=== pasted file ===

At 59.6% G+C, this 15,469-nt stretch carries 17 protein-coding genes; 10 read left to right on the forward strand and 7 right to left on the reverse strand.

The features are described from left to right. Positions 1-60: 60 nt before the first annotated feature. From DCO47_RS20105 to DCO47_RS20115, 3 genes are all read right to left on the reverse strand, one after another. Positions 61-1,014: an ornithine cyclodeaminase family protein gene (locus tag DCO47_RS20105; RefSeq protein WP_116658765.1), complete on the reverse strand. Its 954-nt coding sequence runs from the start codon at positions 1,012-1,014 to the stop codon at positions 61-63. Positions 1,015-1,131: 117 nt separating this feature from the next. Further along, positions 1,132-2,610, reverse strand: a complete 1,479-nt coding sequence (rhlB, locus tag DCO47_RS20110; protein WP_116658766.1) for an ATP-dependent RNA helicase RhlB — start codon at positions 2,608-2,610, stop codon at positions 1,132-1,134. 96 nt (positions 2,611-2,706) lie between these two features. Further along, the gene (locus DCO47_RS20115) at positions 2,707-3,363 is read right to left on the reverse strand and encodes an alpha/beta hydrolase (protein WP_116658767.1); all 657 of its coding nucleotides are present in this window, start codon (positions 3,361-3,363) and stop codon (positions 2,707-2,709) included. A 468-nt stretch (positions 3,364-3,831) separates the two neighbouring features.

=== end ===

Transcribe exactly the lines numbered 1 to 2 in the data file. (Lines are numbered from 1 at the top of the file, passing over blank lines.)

At 59.6% G+C, this 15,469-nt stretch carries 17 protein-coding genes; 10 read left to right on the forward strand and 7 right to left on the reverse strand.

The features are described from left to right. Positions 1-60: 60 nt before the first annotated feature. From DCO47_RS20105 to DCO47_RS20115, 3 genes are all read right to left on the reverse strand, one after another. Positions 61-1,014: an ornithine cyclodeaminase family protein gene (locus tag DCO47_RS20105; RefSeq protein WP_116658765.1), complete on the reverse strand. Its 954-nt coding sequence runs from the start codon at positions 1,012-1,014 to the stop codon at positions 61-63. Positions 1,015-1,131: 117 nt separating this feature from the next. Further along, positions 1,132-2,610, reverse strand: a complete 1,479-nt coding sequence (rhlB, locus tag DCO47_RS20110; protein WP_116658766.1) for an ATP-dependent RNA helicase RhlB — start codon at positions 2,608-2,610, stop codon at positions 1,132-1,134. 96 nt (positions 2,611-2,706) lie between these two features. Further along, the gene (locus DCO47_RS20115) at positions 2,707-3,363 is read right to left on the reverse strand and encodes an alpha/beta hydrolase (protein WP_116658767.1); all 657 of its coding nucleotides are present in this window, start codon (positions 3,361-3,363) and stop codon (positions 2,707-2,709) included. A 468-nt stretch (positions 3,364-3,831) separates the two neighbouring features.